Nov. 12, 2018, © Leeham News: The writing had really been on the wall for the past few years, regardless what the corporate line was: Bombardier was one day going to sell the Q400 program or shut it down.
Better to sell it and get at least some money out of it, no matter how small.
Bombardier agreed to sell the program to British Columbia-based Viking Air for a mere $300m–$250m, net of fees.
Ditto the CRJ program. It’s on life support. It’s a design dating to the 1980s, the passenger experience has long been eclipsed by the Embraer E-Jet and it will be also by Mitsubishi’s MRJ when this jet finally comes on line in 2020. Read more
Nov. 8, 2018, © Leeham News: Bombardier today announced the sale of its slow-selling, aging Q400 turboprop program to Canada’s Viking Air.
Viking previously purchased out-of-production Bombardier/de Havilland aircraft programs, including the Twin Otter, Beaver and CL-415 firefighting bomber.
Twin Otter production was restarted. The Beaver was not an is not in the cards to be restarted. The CL-415 was limping along, and no longer a contributor to Bombardier’s cash flow and profits.
“The Company entered into definitive agreements for the sale of the Q Series aircraft program and de Havilland trademark to a wholly owned subsidiary of Longview Aviation Capital Corp. for approximately $300m,” Bombardier said in a press release. It also announced the sale of other assets for $800m. The two deals are expected to close in the second half of 2019.
The low price reflects the struggles the Q400 has had for years. Bombardier lost money on the Q400 in recent years.
Bombardier also said it is considering its options for the aging, struggling CRJ program. Read more
Oct. 22, 2018, © Leeham News: Bombardier has a firm backlog of 67 Q400 turboprops. ATR has a backlog of 256 through Oct. 20, according to the Airfinance Journal Fleet Tracker.
Bombardier has 83 CRJ jets of all models in backlog. Embraer has 442 orders for all E-Jet models. Mitsubishi has 213 firm orders for its MRJ70/90.
This is just an 11% market share for the CRJ.
These figures illustrate why the market doubts Bombardier’s long-term future in commercial aerospace.
Sept. 17, 2018, © Leeham News: With the supply chain under major stress and Airbus and Boeing trying to recover from scores of “gliders” sidelined at airports without engines, each company nevertheless continues to study production rate increases for the A320 and 737 families.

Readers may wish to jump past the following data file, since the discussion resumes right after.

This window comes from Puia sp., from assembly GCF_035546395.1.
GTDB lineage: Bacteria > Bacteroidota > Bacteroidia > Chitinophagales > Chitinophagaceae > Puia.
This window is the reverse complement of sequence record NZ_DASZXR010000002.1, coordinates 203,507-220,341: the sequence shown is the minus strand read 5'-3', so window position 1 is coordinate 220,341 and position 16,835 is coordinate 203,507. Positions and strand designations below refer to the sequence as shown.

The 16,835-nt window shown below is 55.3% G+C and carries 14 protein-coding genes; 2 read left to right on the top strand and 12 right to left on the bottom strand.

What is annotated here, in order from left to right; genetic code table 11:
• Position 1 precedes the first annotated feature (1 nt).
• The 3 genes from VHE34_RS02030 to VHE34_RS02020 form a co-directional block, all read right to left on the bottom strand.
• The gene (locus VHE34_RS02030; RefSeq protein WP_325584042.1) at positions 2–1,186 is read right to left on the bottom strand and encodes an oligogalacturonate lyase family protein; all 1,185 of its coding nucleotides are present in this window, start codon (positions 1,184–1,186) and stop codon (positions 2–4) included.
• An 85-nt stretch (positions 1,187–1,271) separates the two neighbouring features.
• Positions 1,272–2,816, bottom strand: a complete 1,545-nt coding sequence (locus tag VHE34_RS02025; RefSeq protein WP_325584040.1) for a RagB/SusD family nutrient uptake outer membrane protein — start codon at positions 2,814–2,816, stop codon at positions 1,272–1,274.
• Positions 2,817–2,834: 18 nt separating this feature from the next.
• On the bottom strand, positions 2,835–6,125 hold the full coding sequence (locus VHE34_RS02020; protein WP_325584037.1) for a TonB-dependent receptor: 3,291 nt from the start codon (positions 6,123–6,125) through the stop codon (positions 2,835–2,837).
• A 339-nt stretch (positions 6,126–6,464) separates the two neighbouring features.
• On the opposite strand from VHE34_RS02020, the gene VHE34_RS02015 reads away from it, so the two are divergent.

Supply chain sources tell LNC Airbus is studying an even higher rate, into the “70s,” at early as 2020—a date that most consider out of the question.
Boeing is known to be considering a rate of 70/mo for its most profitable program.
Today, LNC looks at the A320 scenario. A future post will examine the 737.
July 18, 2018, © Leeham News, Farnborough: Mitsubishi’s MRJ will be supported even if Boeing and Embraer complete a deal to form a new company in which Boeing is an 80% shareholder.
Stan Deal, CEO of Boeing Global Services, said in an interview with LNC that despite the competition, BGS will honor the Boeing commitment to Mitsubishi.
BGS already supports Airbus aircraft, which of course fiercely compete with Boeing.
Editor’s note: The Farnborough Air Show begins next week. Mitsubishi is expected to have a flying display of the MRJ90 at an international air show for the first time. This is the last of three stories from Mitsubishi’s MRJ program update in Moses Lake (WA) last month.
By Dan Catchpole
July 10, 2018, © Leeham News: An engine flameout in August 2017 that left the Mitsubishi Regional Jet (MRJ) test fleet grounded for several weeks was caused by a manufacturing quality issue on a component in the Pratt & Whitney geared turbofan’s accessory gearbox, according to a Mitsubishi executive.
MRJ program chief Alex Bellamy said the manufacturing quality problem caused a machined component to suffer a durability issue, leading to flameout.
By Dan Catchpole
July 3, 2018, © Leeham News: It’s been two years since a small army of Japanese aerospace workers landed in Moses Lake, a sleepy former Air Force base town in rural Central Washington. The Mitsubishi Aircraft Corp. (MAC) will be in Moses Lake for another four or five years as it nudges its new regional jets—the MRJ70 and MRJ90—into service.
The first Mitsubishi Regional Jet, the MRJ90, originally was supposed to enter into service in 2013, but myriad develop delays have dogged the sleek jet, which now is slated to deliver to launch customer All Nippon Airways in mid-2020.
By Dan Catchpole
July 3, 2018, © Leeham News: Mitsubishi Aircraft Corp. executives insist the MRJ90 is past the seemingly endless delays that have dogged its development. It is on track toward type certification and first delivery in mid-2020.
The problem is when it arrives, the 81-seat MRJ90 will be the wrong fit for the US market. Program executives praised the plane’s advanced design during media briefings at the MRJ flight test center in Moses Lake (WA), but when they spoke about market opportunity, it was for the smaller MRJ70, which is at least three years away from entering service.
Starting in 2022, Mitsubishi expects a wave of 50-seat regional jet retirements in the North American market. And North America—specifically the United States—”is the most important market for us to make this business successful,” said Yugo Fukuhara, Mitsubishi Aircraft vice president and general manager of sales and marketing.
June 25, 2018, © Leeham News: Little in the way of excitement is expected at the Farnborough Air Show next month.
Airbus continues to be coy about its response to the NMA. Studies about an A321neo Plus or Plus-Plus have been talked about almost as long as Boeing has been discussing the NMA. More recently, now there’s talk of an A321 XLR.